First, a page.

Ahmed Ismail Hassan al Samadi was 22 years old, living in the small island-nation of Bahrain. His passion for photography and videography drew him to filming the protests that were taking place in Bahrain. They were part of the Arab uprising of 2011.
He was gunned down one night, while he was filming a protest that was taking place near his village. He later died of complications from his injury. Journalist Elizabeth Dickinson visited the island on the day Ahmed's funeral was taking place.
"Everyone was talking about Ahmed's death," she recalled.
She says he was on so many tongues, not just because he was the most recent person to die, but because so many could relate to him.
"He was so young, he was so hopeful," she said. "By all accounts he was a quiet, normal boy."
Dickinson met with Ahmed's family and was moved by his story.
"As I was leaving, Ahmed's sister took my hand and she said to me with the voice that I can't forget, 'I want to see you again.' I didn't forget that," said Dickinson.
She decided to go back to Bahrain frequently to follow up with Ahmed's family.
She turned what she witnessed into an e-book: "Who Shot Ahmed: A Mystery Unravels in Bahrain’s Botched Arab Spring."
"Ahmed always knew that his work as a citizen journalist was risky. Bahrain’s security forces have often responded with force to suppress ongoing protests on the islands. Journalists in particular have been targeted, including Ahmed himself, who had also been arrested once in the past and repeatedly threatened by the police. But he was more careful now. He had secured electrical tape around the metal parts of his handheld video camera, so it wouldn’t reflect light and draw any extra attention. He was clandestine even with his family about where he was going and when he would return. No one knew he was gone that night, so they wouldn’t know he was now here, and now the victim rather than the one videotaping the scene. When they reached the graveyard, they set Ahmed’s body down. Still only minutes after he was shot, the green had already disappeared from his stained shorts. The bullets had stopped, so the men weren’t afraid to draw attention to themselves and started to scream for help. They needed to get him inside somewhere. Villagers would be asleep by now. Still, many houses in the neighborhood would have left their doors unlocked, a common practice that began when the protests started. When police streamed into the winding corridors of the old neighborhoods on foot, the demonstrators would flee into the closest houses to take cover from tear gas. But which house Who knew first aid? Who was in charge? No one was in control. No one put pressure on the wound that had now drenched the grey concrete."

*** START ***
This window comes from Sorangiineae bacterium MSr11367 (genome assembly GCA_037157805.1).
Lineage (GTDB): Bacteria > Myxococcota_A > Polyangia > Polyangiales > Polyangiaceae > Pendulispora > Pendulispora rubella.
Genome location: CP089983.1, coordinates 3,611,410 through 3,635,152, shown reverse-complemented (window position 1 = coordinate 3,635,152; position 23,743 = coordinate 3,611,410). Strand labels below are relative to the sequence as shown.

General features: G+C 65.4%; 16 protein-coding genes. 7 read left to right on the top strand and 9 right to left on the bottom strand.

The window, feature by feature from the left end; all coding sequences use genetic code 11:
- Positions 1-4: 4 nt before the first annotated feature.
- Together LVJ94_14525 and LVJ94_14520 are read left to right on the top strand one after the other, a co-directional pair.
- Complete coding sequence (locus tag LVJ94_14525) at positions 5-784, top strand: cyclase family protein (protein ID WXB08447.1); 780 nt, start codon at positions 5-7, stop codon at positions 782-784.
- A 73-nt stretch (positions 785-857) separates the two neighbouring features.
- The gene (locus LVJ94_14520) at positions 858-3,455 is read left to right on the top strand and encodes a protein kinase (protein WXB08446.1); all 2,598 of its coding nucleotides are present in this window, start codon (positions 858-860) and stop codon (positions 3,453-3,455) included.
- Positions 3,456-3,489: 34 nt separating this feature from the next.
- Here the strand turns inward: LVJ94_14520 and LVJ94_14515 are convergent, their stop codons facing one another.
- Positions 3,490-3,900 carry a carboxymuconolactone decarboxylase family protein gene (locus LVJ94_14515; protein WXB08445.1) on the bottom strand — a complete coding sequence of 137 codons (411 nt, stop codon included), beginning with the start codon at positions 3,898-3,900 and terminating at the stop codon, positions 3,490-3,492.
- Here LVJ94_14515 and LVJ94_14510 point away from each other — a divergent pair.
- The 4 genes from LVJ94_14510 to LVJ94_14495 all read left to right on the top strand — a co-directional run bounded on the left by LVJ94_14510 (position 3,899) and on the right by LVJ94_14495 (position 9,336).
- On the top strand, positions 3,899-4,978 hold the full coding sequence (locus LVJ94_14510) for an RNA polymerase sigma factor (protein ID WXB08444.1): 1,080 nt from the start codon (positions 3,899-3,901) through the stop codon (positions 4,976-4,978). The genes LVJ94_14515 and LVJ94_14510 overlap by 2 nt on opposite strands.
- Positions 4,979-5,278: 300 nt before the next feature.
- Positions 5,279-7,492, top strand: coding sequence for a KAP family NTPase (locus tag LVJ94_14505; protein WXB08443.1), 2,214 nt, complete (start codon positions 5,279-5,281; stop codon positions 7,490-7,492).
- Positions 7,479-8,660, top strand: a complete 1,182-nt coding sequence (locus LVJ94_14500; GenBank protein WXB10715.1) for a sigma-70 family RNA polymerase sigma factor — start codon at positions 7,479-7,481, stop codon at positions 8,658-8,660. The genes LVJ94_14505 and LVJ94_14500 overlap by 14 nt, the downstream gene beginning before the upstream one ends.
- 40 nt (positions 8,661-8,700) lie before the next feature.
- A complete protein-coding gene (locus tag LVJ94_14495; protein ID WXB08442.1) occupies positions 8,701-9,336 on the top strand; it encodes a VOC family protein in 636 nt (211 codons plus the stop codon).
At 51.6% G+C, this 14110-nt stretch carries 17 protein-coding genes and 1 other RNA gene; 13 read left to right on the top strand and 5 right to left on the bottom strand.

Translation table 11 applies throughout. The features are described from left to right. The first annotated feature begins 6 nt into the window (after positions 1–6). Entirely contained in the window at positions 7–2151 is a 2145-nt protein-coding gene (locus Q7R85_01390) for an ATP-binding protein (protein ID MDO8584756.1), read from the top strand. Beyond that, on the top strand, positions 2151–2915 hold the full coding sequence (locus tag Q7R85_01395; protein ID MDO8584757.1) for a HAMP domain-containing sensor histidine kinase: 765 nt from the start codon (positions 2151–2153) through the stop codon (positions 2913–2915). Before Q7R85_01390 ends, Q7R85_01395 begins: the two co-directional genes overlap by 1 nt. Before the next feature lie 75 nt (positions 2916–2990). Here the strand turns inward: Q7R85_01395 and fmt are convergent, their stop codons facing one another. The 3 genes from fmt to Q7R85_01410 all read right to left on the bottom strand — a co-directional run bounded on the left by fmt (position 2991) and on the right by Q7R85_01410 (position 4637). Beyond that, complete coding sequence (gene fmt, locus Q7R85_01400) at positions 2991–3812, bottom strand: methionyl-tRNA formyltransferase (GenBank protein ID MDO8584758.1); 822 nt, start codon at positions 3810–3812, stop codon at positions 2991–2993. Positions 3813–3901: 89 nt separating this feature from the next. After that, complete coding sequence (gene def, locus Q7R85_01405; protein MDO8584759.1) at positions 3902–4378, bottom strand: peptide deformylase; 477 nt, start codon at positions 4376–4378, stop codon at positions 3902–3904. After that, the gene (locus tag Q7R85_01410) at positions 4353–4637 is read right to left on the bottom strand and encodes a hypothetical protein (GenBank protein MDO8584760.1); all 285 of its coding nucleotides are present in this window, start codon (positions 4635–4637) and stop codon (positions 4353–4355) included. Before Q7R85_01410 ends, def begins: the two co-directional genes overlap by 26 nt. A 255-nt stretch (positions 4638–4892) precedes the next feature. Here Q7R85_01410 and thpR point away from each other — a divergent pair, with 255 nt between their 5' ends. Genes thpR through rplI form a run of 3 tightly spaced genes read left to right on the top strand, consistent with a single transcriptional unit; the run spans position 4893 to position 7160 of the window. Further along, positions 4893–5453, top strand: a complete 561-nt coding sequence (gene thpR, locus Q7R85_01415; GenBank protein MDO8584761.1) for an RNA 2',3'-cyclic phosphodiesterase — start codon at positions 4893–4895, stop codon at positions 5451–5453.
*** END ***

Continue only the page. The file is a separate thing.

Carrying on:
As the Bahraini government became more and more concerned about the spreading protests, Dickinson wrote, officials confronted the protesters and tried to stop them — using any possible means.
"As the political crisis has been repainted into a security threat, evidence of the revolution itself has been expunged from Bahrain’s very geography, beginning with the Pearl Roundabout monument. Arguing it evoked bad memories, the government demolished the monument in 2011 and fenced off the area with barbed wire, leaving a vast, awkward gap in the otherwise dense city center. The state discontinued a set of coins that once depicted the monument; they have become a collectors’ item among activists."
Ahmed's family never got an answer about why their son died — but Dickinson says his death actually motivated them to follow in his footsteps.
"In many ways Ahmed was kept alive by members of his family," she said. "His father took up his filming ... some of them are active online, some of them write and do community organizing. Basically they've become stronger members of the opposition because of what happened to their son."